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Children's LiteratureTeachers often bemoan the loss of interest in nursery rhymes because they have traditionally been one of the earliest listening and learning experiences for children. They prepare youngsters for the notions of pattern and rhyme. They are often repetitive, which is both comforting and instructive. They are usually silly, adding an element of humor that makes reading fun. Now some of the favorite nursery rhymes and songs have become small board books with holes. In this case, the holes are shapes—circles, squares, ovals. Through each hole, the child sees a detail from the rhyme before it is revealed on the following page. Monkeys fall all over each other on each bed with big numbers on their shirts for easy searching an identification. With all the activity and detail on each page, there will be lots for children to find and laugh about. The cartoon illustrations are colorful and busy with lots of appeal to the newest young book lovers. Part of the "Board Books with Holes" series. 2001, Child's Play, Ages 3 mo. to 3.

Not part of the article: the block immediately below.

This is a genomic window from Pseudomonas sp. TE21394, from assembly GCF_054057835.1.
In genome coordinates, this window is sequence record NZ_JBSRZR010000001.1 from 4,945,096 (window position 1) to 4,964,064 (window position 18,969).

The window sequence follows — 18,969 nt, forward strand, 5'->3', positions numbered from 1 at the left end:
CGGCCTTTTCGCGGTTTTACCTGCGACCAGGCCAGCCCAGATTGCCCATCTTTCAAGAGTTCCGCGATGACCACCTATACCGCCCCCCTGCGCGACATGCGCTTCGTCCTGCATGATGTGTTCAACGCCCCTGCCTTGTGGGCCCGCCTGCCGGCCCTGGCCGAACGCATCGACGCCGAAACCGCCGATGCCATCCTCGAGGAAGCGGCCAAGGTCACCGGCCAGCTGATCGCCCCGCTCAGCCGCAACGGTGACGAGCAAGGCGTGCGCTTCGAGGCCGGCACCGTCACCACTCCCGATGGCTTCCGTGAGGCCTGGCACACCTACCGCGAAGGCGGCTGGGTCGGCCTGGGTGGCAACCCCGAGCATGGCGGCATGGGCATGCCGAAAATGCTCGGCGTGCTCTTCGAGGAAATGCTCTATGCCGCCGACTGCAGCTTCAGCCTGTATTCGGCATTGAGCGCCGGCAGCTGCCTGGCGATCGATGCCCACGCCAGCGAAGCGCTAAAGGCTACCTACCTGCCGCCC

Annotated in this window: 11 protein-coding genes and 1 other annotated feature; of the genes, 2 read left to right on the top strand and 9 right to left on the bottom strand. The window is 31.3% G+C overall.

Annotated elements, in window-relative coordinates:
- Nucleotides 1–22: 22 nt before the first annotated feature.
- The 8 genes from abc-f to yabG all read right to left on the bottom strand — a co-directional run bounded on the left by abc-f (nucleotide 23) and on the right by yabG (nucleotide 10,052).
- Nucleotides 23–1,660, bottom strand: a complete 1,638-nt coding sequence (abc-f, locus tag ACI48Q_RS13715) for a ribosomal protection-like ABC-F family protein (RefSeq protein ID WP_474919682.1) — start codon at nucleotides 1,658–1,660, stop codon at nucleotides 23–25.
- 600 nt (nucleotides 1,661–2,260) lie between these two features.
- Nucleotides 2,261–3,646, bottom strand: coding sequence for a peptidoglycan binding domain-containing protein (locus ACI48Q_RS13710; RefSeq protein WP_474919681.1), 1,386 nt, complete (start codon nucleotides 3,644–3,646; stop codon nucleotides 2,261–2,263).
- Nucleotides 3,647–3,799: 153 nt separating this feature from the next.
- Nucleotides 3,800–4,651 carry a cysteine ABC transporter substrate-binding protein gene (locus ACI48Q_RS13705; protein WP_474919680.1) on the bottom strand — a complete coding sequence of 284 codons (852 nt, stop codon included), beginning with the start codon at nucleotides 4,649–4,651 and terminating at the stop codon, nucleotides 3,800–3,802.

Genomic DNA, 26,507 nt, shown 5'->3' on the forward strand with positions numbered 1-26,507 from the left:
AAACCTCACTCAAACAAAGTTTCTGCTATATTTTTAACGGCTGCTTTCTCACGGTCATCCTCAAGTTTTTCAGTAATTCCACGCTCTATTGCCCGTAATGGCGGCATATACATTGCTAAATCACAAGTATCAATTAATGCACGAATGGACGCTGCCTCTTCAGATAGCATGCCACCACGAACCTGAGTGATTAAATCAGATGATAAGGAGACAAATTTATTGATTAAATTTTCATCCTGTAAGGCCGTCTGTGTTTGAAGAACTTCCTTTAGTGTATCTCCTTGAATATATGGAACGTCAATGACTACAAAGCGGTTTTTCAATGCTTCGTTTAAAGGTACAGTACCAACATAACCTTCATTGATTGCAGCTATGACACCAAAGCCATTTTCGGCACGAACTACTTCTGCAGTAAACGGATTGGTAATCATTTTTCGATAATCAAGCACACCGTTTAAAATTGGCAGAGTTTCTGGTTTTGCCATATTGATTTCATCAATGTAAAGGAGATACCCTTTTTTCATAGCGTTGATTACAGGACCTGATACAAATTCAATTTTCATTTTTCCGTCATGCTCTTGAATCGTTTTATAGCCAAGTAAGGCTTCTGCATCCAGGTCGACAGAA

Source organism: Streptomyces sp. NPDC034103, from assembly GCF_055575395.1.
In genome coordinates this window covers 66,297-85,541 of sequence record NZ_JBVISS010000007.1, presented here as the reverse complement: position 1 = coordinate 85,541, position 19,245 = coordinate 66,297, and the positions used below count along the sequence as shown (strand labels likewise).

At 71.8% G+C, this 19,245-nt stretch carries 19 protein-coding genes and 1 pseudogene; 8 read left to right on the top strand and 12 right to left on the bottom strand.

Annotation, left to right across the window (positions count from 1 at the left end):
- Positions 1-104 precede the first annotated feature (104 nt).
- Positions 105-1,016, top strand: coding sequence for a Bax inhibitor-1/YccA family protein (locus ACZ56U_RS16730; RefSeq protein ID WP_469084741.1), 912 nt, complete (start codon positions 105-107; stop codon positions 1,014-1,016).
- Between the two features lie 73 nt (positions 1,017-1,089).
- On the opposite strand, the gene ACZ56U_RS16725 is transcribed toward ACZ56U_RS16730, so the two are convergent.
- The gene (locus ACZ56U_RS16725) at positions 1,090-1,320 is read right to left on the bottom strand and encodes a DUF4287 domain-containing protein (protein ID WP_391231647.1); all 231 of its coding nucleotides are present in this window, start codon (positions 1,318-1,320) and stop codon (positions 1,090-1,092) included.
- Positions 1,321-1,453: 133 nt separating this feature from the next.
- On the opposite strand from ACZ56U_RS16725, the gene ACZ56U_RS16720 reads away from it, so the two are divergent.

— Karen Leggett